Dual-SIM smartphones let you use two SIM cards in a single phone. Most people who use dual-SIM phones find the functionality useful for mixing work and pleasure, rather than carrying separate phones for their work and personal contracts.
Dual-SIM phones are also useful for maintaining two personal contracts, whereby one might offer a good rate on calls and texts and the other offers unlimited data. Or perhaps you frequently travel abroad and would like to carry a local SIM for when you're at home and another that is local to the country you're visiting.
These days, you don't always need two physical SIMs to achieve this dual-SIM functionality. For example, Google's Pixel 6 supports dual-SIM via eSIM, which means you can have one standard SIM installed in the phone and subscribe to another network via its eSIM. For more on this, see What is an eSIM?
Dual-SIM phones are incredibly popular outside the UK, but for some reason, us Brits have been left out of the dual-SIM party. This is one reason why the Chinese market has become a popular solution for picking up a dual-SIM phone.
Do bear in mind that many smartphones officially sold in the UK are single-SIM variants, whereas alternative models of that very same phone sold elsewhere in the world are dual-SIM. If you have a specific phone in mind, a good place to check is Amazon for any dual-SIM variants of that phone.
Xiaomi Mi 11 - Best Overall
- Fast performance
- Great camera
- Attractive design
- Phenomenal value
- MIUI still sorta sucks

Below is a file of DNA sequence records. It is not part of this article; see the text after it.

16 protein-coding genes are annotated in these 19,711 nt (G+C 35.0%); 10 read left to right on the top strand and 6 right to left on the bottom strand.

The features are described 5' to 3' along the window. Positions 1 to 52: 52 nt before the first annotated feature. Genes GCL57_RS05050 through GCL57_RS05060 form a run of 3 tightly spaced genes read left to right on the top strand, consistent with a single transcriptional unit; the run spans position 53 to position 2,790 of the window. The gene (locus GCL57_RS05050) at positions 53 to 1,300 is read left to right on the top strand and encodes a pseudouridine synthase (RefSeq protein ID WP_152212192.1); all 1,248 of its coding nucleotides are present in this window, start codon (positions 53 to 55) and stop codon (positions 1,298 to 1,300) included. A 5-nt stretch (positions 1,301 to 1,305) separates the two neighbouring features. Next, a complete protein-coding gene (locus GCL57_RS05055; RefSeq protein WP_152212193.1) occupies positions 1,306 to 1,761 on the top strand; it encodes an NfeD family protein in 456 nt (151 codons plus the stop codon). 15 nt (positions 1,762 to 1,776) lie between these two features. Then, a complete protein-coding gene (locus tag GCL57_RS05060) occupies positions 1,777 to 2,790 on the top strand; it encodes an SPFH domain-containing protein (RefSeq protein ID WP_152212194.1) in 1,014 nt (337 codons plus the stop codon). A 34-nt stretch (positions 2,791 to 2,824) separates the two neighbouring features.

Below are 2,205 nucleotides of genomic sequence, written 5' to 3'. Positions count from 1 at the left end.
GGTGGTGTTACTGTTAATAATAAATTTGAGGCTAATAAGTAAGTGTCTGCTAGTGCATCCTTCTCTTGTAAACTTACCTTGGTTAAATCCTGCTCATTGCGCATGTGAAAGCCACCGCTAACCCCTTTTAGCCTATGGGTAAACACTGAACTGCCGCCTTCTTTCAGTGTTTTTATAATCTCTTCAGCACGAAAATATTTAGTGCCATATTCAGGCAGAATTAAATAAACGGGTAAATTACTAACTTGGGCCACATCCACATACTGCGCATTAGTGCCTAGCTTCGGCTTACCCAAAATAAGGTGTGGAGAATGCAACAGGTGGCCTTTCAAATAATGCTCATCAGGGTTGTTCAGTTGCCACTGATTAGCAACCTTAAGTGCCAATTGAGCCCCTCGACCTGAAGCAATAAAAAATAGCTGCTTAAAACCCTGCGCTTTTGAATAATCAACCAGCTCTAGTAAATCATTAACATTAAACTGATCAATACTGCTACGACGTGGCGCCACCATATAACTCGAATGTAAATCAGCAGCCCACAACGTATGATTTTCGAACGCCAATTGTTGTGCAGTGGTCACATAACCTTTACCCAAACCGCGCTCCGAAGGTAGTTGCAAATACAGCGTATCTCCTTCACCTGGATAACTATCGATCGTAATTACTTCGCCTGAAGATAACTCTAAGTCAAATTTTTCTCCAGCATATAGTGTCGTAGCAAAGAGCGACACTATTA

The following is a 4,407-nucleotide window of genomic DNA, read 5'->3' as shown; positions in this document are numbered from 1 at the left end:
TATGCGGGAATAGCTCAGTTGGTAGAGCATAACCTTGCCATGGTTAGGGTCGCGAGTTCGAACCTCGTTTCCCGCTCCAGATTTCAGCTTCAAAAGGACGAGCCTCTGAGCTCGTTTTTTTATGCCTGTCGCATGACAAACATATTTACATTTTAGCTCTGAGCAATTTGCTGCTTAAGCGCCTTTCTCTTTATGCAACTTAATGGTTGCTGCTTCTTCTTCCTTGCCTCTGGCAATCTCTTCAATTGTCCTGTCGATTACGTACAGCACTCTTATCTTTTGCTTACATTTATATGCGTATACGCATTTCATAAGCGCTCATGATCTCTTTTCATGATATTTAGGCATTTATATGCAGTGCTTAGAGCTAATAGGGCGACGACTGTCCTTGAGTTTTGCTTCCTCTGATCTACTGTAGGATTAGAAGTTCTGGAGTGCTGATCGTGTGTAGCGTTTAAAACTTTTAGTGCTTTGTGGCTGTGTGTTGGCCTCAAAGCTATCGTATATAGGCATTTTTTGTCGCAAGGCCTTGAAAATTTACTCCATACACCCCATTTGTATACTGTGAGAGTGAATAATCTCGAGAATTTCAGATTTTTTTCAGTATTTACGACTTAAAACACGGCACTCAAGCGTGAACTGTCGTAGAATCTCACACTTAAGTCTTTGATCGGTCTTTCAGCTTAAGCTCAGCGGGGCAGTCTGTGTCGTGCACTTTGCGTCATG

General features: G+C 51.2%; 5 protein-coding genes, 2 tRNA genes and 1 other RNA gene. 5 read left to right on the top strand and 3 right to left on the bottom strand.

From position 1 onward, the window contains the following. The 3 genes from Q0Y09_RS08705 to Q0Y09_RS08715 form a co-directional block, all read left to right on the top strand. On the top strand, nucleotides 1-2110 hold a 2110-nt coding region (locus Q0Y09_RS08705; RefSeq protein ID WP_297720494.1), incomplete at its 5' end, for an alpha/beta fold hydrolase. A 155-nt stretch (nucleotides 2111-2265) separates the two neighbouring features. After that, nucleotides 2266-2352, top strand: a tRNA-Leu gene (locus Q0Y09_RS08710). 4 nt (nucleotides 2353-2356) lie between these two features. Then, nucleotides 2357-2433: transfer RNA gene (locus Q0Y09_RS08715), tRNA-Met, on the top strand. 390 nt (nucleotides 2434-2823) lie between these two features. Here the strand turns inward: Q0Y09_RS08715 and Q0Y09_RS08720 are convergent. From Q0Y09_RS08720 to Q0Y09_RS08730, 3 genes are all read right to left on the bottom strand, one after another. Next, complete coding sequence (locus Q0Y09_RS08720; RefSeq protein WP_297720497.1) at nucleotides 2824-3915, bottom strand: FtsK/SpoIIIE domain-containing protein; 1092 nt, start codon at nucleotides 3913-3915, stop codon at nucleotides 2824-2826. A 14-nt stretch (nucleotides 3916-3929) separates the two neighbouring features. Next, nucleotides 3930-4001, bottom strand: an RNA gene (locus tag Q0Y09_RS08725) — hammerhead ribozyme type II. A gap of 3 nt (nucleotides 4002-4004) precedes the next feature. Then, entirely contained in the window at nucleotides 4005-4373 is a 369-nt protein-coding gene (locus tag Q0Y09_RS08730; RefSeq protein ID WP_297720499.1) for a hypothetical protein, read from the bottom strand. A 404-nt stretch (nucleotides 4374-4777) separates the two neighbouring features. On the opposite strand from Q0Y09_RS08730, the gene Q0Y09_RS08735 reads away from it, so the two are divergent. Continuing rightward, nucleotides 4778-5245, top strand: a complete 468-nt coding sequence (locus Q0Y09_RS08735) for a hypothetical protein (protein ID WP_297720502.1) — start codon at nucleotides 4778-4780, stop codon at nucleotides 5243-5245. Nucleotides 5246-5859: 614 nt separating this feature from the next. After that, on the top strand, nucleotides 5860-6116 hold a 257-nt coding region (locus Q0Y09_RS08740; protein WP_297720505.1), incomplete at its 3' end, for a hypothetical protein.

- No IP rating
- No telephoto
The Mi 11 is a fantastic bit of hardware for the price. The fastest chipset around, a beautiful display, and strong cameras are all packaged within a lovely bit of industrial design.
Some will miss the IP rating, though for me the bigger downsides are the choice of a macro over a telephoto lens, the only average battery life, and a software experience that still lags behind the key rivals.
Before you buy this phone, do note that the Xiaomi 12 is imminent, having already been unveiled in China.
Read our full Xiaomi Mi 11 review
Samsung Galaxy S21 Ultra - Best Camera
- Excellent camera and performance
- Great battery life
- Beautiful display
- No charger may irk some
- Loss of microSD slot
- It's big
After 2020's disappointing Galaxy S20 Ultra, Samsung has finally earned the name with a follow-up that delivers almost everything you could want from an Android flagship - admittedly at a price that only a few can afford, and in a form factor that will simply be too big for some.
The camera is now probably the best in any phone, with a 108Mp main shooter backed up by an ultrawide and two telephoto lenses at different zoom levels.
The expansive 6.8in display delivers both high WQHD+ resolution and adaptive refresh rate up to 120Hz, and with new S-pen stylus support it comfortably fills the productivity niche of the Galaxy Note 20 Ultra too.
As with the Mi 11 above, do note that the successor to this phone will likely be unveiled in early 2022.
Read our full Samsung Galaxy S21 Ultra review
Oppo Find X3 Pro - Best Display
- Best-in-class display